Cultural Conservatism

In: Journal of Cognition and Culture
Olivier Morin Research Group Leader, Minds and Traditions Research Group, Max Planck Institute for Geoanthropology Jena Germany
CNRS Researcher, Département d’études cognitives, Institut Jean Nicod, ENS, EHESS, CNRS, PSL University Paris France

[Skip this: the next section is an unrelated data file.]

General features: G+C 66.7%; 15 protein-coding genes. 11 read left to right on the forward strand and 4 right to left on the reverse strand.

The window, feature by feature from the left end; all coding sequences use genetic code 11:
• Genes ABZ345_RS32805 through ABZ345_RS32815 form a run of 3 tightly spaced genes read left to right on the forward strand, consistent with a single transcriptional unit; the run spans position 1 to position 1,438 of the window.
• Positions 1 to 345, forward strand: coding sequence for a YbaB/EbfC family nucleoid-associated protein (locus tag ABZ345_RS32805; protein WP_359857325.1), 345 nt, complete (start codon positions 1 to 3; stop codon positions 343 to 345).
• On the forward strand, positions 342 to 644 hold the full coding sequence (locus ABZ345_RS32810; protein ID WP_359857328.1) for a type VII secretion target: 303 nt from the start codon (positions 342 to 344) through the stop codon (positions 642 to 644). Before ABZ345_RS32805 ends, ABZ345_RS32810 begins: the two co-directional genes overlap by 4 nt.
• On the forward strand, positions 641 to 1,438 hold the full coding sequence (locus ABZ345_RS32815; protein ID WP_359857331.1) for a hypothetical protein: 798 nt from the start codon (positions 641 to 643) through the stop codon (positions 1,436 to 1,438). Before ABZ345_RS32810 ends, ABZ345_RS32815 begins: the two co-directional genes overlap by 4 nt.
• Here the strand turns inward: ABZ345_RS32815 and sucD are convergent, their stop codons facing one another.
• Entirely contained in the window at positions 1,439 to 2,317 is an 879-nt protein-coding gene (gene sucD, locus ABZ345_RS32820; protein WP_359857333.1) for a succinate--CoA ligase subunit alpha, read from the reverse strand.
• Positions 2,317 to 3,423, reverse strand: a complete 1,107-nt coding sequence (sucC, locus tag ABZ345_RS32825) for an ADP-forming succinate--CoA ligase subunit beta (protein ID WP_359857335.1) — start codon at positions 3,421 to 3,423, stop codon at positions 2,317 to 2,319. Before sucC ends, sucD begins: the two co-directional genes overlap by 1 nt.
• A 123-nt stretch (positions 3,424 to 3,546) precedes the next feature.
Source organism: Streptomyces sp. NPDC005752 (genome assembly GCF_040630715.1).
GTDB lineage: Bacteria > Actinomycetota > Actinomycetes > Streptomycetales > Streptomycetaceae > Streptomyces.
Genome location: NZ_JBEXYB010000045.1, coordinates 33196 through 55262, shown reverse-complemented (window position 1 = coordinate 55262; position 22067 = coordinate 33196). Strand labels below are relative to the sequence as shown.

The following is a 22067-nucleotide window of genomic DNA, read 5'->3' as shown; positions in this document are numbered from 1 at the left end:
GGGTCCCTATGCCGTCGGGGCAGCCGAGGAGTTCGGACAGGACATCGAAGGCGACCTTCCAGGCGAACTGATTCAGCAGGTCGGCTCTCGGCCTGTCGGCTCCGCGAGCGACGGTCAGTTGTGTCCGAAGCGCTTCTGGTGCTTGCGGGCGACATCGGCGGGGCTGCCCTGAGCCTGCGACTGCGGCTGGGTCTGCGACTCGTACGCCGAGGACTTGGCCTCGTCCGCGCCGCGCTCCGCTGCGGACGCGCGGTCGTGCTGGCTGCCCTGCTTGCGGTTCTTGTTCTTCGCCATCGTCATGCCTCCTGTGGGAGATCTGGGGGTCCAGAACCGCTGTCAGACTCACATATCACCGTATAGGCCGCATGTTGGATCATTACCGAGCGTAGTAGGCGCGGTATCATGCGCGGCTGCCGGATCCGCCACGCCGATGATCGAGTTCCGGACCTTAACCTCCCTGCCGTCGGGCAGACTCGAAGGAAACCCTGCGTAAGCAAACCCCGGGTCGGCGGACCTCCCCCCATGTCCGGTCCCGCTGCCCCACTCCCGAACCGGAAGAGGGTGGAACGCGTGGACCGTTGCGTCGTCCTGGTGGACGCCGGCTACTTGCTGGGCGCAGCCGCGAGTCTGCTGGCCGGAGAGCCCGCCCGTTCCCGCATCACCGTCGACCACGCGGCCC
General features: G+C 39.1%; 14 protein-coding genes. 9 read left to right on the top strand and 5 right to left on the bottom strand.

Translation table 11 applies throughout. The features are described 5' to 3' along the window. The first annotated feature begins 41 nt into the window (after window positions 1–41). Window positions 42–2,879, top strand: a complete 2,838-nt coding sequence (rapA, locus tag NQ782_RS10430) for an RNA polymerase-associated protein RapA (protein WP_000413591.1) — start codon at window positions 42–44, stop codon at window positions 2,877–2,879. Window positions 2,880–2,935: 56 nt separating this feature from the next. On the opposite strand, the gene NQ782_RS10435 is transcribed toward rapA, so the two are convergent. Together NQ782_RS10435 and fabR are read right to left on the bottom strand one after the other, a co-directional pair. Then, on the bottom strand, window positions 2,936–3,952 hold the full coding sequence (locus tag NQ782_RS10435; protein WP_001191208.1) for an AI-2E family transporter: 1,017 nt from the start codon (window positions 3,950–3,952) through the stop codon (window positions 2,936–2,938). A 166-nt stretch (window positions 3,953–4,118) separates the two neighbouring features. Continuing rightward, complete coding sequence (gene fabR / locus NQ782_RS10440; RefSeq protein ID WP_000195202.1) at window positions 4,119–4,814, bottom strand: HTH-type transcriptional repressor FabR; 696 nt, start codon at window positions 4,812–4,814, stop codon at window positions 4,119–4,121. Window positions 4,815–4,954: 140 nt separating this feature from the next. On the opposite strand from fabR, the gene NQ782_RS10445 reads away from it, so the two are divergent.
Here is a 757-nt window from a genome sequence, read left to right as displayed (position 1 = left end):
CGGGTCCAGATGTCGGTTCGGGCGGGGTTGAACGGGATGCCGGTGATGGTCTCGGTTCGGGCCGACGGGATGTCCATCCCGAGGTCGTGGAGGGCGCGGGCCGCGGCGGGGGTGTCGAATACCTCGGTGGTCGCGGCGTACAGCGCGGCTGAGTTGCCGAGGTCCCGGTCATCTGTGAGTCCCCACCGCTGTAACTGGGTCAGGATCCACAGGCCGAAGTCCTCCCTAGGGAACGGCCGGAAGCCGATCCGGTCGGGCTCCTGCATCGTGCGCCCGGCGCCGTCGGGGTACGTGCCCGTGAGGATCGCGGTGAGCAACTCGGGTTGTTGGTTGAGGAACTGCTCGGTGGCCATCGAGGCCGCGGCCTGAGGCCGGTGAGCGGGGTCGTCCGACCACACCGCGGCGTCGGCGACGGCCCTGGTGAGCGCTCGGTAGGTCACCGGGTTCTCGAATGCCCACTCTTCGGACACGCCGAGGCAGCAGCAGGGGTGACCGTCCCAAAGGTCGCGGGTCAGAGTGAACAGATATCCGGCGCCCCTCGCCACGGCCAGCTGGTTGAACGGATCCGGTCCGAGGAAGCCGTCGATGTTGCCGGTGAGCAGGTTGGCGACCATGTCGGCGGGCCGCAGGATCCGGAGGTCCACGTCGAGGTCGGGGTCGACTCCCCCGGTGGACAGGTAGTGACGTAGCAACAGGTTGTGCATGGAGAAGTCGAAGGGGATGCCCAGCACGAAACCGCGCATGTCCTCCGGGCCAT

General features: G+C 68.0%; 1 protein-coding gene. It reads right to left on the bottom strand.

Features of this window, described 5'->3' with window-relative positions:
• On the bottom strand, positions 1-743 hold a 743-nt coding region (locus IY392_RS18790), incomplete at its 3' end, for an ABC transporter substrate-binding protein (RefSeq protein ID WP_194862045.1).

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Trying to preserve cultural forms as faithfully as possible is a key motivation for cultural transmission. This paper reviews two possible accounts of it. One, evolutionary conservatism, is premised on the superiority of accumulated cultural knowledge compared to individual judgement – a theme that runs strongly through both the cultural evolution literature and conservative political philosophy. I argue for a clear distinction between evolutionary conservatism, and status quo conservatism as motivated by loss- and risk-aversion. I proceed to tackle some outstanding issues regarding status quo conservatism: its association with attachment to social hierarchies; the kind of cultural practices that tend to elicit it; and the question why an attitude motivated by considerations of costs and benefits might be manifested as a rigid or absolute principle. Seeing some cultural practices as equilibria in a coordination game helps answer these questions.

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